I just saw where Roger Ebert died (may he rest in peace through the mercy of God). I didn't know about his cancer and how he lost his ability to speak except through a computer. I have no idea what, if any, his beliefs were but it got me to wondering whether or not losing the ability to complain brings about inner peace. Many is the time I ask myself "now why couldn't I just keep that to myself?" Even though Lent is over, it will be a good spiritual exercise to try to keep the whining to a minimum.

  11. Sad about Roger Ebert - I think may have been Catholic.

  12. Thom,

    Your point is spot on.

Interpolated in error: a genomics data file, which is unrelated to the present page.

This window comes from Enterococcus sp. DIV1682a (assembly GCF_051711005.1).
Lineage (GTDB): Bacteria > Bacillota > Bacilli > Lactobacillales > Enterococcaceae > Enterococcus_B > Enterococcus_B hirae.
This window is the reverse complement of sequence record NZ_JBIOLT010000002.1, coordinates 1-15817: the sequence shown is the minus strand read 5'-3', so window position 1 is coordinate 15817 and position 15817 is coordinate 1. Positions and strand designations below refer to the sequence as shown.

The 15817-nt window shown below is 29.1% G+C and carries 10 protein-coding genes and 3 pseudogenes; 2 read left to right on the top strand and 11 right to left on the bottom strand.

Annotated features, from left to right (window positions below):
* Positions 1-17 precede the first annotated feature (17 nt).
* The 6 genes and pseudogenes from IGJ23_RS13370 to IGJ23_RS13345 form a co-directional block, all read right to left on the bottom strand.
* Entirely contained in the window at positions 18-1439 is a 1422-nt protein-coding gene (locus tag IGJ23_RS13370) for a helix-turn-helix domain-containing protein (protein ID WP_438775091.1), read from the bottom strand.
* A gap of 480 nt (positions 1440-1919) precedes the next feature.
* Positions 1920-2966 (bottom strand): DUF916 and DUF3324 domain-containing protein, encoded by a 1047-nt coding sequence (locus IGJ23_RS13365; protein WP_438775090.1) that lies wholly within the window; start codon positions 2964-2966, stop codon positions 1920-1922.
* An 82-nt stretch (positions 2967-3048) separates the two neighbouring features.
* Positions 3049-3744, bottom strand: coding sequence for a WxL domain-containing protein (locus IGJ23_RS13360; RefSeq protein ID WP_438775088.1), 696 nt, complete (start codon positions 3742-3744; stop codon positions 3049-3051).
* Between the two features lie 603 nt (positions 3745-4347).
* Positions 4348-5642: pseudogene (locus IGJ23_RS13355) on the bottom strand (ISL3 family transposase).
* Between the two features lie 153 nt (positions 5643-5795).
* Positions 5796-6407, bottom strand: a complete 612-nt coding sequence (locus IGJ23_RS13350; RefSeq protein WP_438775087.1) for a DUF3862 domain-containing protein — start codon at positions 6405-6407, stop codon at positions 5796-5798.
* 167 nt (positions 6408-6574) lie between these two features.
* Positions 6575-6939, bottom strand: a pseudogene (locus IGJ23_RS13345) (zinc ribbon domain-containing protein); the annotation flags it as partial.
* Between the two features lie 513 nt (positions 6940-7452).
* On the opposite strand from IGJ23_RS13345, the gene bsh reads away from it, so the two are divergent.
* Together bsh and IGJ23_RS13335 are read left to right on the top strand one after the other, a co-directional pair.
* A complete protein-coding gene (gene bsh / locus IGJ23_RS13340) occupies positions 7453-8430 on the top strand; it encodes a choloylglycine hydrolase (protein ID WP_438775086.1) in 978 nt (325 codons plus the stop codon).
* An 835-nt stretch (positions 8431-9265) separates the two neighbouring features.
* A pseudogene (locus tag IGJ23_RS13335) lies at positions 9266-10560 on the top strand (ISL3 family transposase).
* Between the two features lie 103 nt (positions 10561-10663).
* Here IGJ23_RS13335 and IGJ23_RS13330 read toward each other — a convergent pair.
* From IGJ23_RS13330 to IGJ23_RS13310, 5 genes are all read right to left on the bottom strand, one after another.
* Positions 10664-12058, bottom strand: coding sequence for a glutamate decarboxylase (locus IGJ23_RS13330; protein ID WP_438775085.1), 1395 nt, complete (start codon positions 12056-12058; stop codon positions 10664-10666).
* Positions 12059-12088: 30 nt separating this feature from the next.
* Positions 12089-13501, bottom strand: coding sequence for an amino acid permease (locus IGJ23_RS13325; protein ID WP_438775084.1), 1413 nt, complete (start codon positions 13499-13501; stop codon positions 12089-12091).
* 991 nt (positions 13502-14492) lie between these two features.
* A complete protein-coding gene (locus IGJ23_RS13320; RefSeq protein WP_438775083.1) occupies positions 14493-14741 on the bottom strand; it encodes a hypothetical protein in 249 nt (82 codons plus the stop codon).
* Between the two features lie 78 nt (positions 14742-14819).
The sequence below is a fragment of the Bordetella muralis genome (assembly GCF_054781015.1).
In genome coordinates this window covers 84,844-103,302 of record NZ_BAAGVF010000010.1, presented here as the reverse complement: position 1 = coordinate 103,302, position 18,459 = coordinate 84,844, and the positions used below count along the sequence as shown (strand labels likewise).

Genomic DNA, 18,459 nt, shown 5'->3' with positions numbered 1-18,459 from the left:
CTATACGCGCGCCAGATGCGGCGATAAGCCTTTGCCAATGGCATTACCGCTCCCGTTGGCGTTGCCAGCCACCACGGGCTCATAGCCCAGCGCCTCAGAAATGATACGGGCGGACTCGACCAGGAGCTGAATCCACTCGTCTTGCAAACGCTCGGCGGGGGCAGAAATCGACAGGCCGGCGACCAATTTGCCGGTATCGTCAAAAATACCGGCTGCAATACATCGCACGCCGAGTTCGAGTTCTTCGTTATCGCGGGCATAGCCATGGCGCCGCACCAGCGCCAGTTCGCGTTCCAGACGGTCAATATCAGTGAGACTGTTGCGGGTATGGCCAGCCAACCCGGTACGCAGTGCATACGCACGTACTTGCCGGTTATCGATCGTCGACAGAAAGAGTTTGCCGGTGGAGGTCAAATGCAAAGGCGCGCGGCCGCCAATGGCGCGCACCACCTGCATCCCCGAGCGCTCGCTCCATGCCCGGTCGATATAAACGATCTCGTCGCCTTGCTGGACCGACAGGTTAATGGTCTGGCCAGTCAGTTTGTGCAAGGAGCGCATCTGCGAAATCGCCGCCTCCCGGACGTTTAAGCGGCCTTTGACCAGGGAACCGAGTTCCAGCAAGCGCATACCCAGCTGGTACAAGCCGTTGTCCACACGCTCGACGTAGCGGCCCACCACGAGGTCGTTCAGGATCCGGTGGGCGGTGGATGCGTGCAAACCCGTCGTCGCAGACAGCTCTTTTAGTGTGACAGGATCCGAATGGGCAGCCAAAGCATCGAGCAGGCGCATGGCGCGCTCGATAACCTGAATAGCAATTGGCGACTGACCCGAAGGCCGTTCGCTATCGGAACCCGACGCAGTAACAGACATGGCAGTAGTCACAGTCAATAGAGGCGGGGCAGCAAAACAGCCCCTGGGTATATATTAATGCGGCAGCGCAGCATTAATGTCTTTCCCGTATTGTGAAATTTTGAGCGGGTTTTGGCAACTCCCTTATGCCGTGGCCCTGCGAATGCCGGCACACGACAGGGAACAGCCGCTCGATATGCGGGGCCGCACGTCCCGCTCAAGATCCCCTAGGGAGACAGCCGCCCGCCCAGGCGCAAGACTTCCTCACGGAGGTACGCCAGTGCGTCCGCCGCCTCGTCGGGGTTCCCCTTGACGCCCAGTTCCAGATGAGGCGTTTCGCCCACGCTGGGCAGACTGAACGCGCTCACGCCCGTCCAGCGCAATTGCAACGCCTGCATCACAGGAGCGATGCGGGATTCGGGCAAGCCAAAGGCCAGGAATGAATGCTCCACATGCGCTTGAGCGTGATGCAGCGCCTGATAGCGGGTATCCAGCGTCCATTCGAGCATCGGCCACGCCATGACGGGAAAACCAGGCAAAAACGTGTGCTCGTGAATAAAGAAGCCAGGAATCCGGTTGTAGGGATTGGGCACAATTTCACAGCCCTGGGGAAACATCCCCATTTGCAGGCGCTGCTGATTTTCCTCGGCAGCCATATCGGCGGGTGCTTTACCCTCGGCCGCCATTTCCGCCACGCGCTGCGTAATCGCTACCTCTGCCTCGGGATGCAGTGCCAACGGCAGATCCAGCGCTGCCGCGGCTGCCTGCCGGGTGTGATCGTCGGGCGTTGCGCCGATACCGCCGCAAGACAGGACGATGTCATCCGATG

The more a blogger complains the more people are attracted like flies to ... You know.

    It's simple. Bloggers who complain chronically about "all those other Catholics" basically are feeding their, and their readers human fallen nature. Concupiscence gravitates in this direction. Misery likes company.

    Conversely, some of the truly nice blogs that have substantive stuff but isn't negative, will get lower traffic than someone who is pointing out the latest liturgical abuse caught in video.

  13. Patricia, I had the same initial reaction. However, if we follow the advice not to complain, are we Christian? Should we fail to complain of a priest who commits liturgical abuse? Should we not complain when we know a priest has been abused for simply following Church teaching?

    Or should we (I believe correctly) lodge complaints to the right party, in writing or in person, but privately, and not on the Internet, nor in a nominal newspaper?